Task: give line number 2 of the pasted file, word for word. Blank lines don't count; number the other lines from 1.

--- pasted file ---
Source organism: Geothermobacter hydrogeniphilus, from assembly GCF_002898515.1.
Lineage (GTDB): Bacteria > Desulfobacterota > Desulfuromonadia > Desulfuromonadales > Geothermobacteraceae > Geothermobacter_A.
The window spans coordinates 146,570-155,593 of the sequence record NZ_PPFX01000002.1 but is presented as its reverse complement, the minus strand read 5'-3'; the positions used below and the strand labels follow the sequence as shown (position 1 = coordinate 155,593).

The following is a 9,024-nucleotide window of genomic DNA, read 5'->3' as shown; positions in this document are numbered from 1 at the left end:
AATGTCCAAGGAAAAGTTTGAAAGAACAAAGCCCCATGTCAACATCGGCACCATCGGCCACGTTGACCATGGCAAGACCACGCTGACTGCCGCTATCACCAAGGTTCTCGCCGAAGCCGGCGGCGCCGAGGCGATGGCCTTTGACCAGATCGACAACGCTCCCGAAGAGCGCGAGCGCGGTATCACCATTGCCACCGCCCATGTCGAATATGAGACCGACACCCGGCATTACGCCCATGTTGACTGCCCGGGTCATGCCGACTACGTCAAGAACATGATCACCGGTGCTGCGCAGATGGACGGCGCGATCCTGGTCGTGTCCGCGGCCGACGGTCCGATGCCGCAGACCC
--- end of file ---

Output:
Lineage (GTDB): Bacteria > Desulfobacterota > Desulfuromonadia > Desulfuromonadales > Geothermobacteraceae > Geothermobacter_A.